iDE is a non-government organization dedicated to ending poverty. Based in Denver, Colorado, our work within agriculture, sanitation, climate change resilience, and gender equality, stands out in the international development sector because we don’t simply hand out money or commodities. Instead, iDE believes in powering small-scale entrepreneurs and building robust market ecosystems that are financially competitive, resilient to changing climates, and inclusive of marginalized people. iDE has 1,300 global staff and offices in 10 developing countries.
Questions and Answers*
What is net zero?
Put simply, net zero means cutting greenhouse gas emissions to as close to zero as possible, with any remaining emissions re-absorbed from the atmosphere, by oceans and forests for instance.
Why is net zero important?
The science clearly shows that to avert the worst impacts of climate change and preserve a livable planet, global temperature increase needs to be limited to 1.5°C above pre-industrial levels. Currently, the Earth is already about 1.1°C warmer than it was in the late 1800s, and emissions continue to rise. To keep global warming to no more than 1.5°C – as called for in the Paris Agreement – emissions need to be reduced by 45% by 2030 and reach net zero by 2050 (IPCC Report).
How can net zero be achieved?
Transitioning to a net-zero world is one of the greatest challenges humankind has faced. It calls for nothing less than a complete transformation of how we produce, consume, and move about. The energy sector is the source of around three-quarters of greenhouse gas emissions today and holds the key to averting the worst effects of climate change. Replacing polluting coal, gas, and oil-fired power with energy from renewable sources, such as wind or solar, would dramatically reduce carbon emissions.
Is there a global effort to reach net zero?
Yes, a growing coalition of countries, cities, businesses, and other institutions are pledging to get to net-zero emissions. More than 70 countries, including the biggest polluters – China, the United States, and the European Union – have set a net-zero target, covering about 76% of global emissions. Over 1,300 companies have put in place science-based targets in line with net zero, and more than 1000 cities, over 1000 educational institutions, and over 400 financial institutions have joined the Race to Zero, pledging to take rigorous, immediate action to halve global emissions by 2030.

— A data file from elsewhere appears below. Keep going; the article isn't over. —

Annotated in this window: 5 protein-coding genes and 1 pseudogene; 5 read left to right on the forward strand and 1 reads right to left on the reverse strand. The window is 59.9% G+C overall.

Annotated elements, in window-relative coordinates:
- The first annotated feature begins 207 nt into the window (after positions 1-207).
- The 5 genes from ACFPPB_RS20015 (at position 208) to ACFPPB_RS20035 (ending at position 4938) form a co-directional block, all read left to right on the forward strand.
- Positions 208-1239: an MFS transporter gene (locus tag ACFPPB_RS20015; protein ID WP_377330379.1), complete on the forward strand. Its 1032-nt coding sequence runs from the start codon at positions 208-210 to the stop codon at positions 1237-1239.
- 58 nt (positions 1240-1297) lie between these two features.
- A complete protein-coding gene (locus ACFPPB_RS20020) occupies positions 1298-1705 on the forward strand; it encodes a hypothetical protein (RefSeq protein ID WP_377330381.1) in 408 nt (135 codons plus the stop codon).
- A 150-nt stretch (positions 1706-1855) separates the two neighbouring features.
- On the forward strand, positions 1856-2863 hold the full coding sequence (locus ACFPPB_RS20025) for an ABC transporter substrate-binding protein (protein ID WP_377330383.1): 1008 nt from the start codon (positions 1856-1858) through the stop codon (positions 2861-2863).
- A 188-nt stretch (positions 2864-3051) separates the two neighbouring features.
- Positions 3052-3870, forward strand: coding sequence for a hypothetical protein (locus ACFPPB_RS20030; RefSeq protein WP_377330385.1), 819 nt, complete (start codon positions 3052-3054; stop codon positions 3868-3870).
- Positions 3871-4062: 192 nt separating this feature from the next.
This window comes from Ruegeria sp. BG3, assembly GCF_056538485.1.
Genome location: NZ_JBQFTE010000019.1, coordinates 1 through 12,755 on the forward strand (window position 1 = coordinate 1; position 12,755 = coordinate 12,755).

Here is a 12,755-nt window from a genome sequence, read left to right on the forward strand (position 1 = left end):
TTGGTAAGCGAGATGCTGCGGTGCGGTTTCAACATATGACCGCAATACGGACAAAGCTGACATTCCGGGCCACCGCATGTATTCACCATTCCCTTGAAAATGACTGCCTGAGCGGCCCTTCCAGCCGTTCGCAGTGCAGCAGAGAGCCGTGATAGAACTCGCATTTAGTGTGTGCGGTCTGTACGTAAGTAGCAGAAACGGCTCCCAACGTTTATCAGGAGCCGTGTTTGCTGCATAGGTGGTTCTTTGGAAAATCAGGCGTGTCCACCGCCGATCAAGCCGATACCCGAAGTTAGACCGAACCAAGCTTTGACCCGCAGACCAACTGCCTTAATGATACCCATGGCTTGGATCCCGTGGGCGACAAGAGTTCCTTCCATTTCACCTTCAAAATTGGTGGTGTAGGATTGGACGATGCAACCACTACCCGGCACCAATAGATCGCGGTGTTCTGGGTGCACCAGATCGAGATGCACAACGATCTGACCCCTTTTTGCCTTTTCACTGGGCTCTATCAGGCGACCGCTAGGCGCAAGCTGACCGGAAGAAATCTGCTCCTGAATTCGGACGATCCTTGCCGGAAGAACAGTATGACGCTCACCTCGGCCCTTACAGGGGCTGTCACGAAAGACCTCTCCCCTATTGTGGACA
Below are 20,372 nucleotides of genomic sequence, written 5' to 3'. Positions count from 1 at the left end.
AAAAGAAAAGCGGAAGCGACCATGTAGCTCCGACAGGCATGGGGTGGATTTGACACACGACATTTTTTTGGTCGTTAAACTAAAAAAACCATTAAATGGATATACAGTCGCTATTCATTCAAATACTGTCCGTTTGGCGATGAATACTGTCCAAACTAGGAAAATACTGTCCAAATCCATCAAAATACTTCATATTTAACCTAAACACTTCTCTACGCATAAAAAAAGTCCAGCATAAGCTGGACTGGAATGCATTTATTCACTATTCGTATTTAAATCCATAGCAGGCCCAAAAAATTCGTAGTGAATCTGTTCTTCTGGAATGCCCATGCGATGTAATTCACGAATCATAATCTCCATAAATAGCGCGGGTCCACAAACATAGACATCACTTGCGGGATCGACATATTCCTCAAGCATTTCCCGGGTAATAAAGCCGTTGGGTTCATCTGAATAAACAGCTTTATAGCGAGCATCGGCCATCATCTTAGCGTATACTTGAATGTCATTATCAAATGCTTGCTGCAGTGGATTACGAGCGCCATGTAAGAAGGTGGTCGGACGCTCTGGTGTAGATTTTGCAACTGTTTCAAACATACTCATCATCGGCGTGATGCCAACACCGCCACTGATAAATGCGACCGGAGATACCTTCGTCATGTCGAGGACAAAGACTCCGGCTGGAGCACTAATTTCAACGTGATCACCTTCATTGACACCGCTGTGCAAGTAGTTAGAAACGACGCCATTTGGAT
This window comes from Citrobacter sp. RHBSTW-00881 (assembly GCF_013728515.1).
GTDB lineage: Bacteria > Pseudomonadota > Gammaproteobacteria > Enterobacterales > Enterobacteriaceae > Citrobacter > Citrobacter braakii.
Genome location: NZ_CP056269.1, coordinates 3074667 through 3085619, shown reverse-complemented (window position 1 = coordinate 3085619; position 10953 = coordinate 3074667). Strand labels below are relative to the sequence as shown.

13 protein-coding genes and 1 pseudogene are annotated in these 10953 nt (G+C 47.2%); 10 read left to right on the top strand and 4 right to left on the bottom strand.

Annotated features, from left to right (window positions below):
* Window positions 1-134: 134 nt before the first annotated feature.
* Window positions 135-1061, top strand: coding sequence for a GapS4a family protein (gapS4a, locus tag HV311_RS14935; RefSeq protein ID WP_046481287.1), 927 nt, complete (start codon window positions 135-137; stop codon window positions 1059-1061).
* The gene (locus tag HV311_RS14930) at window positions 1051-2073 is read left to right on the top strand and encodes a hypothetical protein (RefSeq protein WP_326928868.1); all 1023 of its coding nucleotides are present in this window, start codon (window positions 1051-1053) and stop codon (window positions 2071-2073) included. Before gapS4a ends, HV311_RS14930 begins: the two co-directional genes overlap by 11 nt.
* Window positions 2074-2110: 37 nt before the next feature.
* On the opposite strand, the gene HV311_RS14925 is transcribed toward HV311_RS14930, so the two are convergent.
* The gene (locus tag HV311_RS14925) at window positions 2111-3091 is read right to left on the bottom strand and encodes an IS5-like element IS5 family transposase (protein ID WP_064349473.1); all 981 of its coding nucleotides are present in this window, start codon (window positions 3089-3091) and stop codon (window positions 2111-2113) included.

Are we on track to reach net zero by 2050?
No, commitments made by governments to date fall far short of what is required. Current national climate plans – for all 193 Parties to the Paris Agreement taken together – would lead to a sizable increase of almost 14% in global greenhouse gas emissions by 2030, compared to 2010 levels. Getting to net zero requires all governments – first and foremost the biggest emitters – to significantly strengthen their Nationally Determined Contributions (NDCs) and take bold, immediate steps towards reducing emissions now. The Glasgow Climate Pact called on all countries to revisit and strengthen the 2030 targets in their NDCs by the end of 2022, to align with the Paris Agreement temperature goal.